>The bride wants me to propose up to 10 different menus that, in her
    >words, are "exotic". No cute little mini-cakes or sausage rolls. She
    >wants "exotic". I've been looking into Indian, Chinese, even Medieval
    >European cuisine.
    >
    >Any ideas will be much appreciated.


    Southwestern would be an avenue of exploration. Little masa cups with
    black bean salsa, various quesadillas (caramelized onions, say, or
    smoked chicken), taco bar, guacamole, etc. Drinks could be Champagne
    punch spiked with flavored mescal. Stephan Pyles has a recipe
    somewhere that involves steeping pineapple chunks, piloncillo sugar, a
    serrano chile and a vanilla bean in a liter of mescal for a week or
    more. A shot of the resuling liquor in a flute filled the rest of the
    way with champagne is mighty tasty.

    Southeast Asian also comes to mind. Vietnamese or Thai beef salads,
    spring rolls, banh mi sandwiches, satays of various sorts and a big
    chile-spiced fruit salad.

    How about Creole NOLA foods? Etouffee of one sort or another,
    grillades and grits (okay that's probably technically Cajun, not
    Creole), muffaletta sandwiches, marinated crab fingers, maybe even
    tiny finger food po boys with one fried oyster in each.

    Then there's sunny Provence. Salade nicoise, herbed gigot d'agneau
    (sp?), baguettes and chevre, charantais melon slices, Provencal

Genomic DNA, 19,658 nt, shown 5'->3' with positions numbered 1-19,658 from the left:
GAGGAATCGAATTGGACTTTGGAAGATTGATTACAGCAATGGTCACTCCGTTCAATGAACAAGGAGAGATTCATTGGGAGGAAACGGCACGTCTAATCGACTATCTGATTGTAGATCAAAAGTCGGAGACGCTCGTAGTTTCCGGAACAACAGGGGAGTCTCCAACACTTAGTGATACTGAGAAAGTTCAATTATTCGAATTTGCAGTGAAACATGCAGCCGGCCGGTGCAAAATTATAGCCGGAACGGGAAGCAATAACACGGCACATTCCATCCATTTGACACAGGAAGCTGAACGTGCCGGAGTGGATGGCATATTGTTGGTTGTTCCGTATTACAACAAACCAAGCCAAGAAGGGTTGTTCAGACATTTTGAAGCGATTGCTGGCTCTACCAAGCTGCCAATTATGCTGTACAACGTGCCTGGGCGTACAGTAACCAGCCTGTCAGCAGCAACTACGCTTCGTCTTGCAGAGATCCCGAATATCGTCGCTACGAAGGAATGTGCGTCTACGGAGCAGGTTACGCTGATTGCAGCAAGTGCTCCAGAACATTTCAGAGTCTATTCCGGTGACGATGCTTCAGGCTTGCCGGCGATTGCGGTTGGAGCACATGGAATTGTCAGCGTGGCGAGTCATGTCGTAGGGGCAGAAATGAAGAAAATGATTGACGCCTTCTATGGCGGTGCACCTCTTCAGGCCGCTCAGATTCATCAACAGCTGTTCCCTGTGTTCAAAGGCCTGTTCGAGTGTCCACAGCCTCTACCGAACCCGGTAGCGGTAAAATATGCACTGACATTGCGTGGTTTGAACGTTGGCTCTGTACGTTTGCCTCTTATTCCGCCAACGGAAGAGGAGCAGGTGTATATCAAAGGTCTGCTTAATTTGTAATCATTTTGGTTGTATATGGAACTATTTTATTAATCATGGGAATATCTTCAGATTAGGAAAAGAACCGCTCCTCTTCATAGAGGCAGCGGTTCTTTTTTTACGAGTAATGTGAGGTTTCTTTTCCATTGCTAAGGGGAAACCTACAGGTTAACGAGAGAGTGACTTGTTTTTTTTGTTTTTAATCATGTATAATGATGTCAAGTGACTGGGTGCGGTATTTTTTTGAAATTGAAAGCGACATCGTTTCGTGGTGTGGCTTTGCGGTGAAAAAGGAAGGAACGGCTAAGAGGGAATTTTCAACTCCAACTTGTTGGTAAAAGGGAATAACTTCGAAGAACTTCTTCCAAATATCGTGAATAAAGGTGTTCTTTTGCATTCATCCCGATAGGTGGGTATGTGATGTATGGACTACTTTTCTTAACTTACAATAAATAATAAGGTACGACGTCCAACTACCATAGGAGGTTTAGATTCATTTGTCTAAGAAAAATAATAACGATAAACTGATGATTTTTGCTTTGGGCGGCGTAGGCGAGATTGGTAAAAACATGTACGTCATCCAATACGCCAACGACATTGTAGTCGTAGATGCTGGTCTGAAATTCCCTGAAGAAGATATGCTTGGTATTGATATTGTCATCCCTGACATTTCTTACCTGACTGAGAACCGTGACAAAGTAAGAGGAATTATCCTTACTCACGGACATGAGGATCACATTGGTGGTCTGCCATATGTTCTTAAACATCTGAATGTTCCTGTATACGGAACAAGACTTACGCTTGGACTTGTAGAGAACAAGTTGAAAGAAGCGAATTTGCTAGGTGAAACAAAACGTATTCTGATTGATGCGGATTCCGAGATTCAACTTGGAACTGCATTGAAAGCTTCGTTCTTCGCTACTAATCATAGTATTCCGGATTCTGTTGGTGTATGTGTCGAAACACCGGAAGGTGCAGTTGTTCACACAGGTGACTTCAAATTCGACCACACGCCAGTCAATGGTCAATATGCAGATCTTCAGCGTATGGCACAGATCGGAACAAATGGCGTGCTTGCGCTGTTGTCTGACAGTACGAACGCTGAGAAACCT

pizzas, etc. You can find some really interesting but inexpensive
    Cotes du Rhone reds without too much trouble to serve along side.

    Or how about the Midi-Pyranees with all those fine things they do with
    duck. Fois gras, of course, but also cured duck breast and duck leg
    confit and the like. I was there over the holidays and enjoyed an
    astounding salade de Quercy for one meal. And the little "crottins"
    of goat cheese with thin slices of cured duck breast were delicious,
    in spite of their name. I don't think you can get much of the local
    wines from there here in the USA, but if you can get ahold of the
    "black" wine from Cahors, jump on it. And may of the Gaillac wines I
    tasted were wonderful, too.

    And let's not forget what the middle east and north Africa have to
    offer. Tagines and cous cous and more wonderful things to do with
    lamb than i can shake a stick at.

    modom
     
  3. Steve Wertz

    Steve Wertz Guest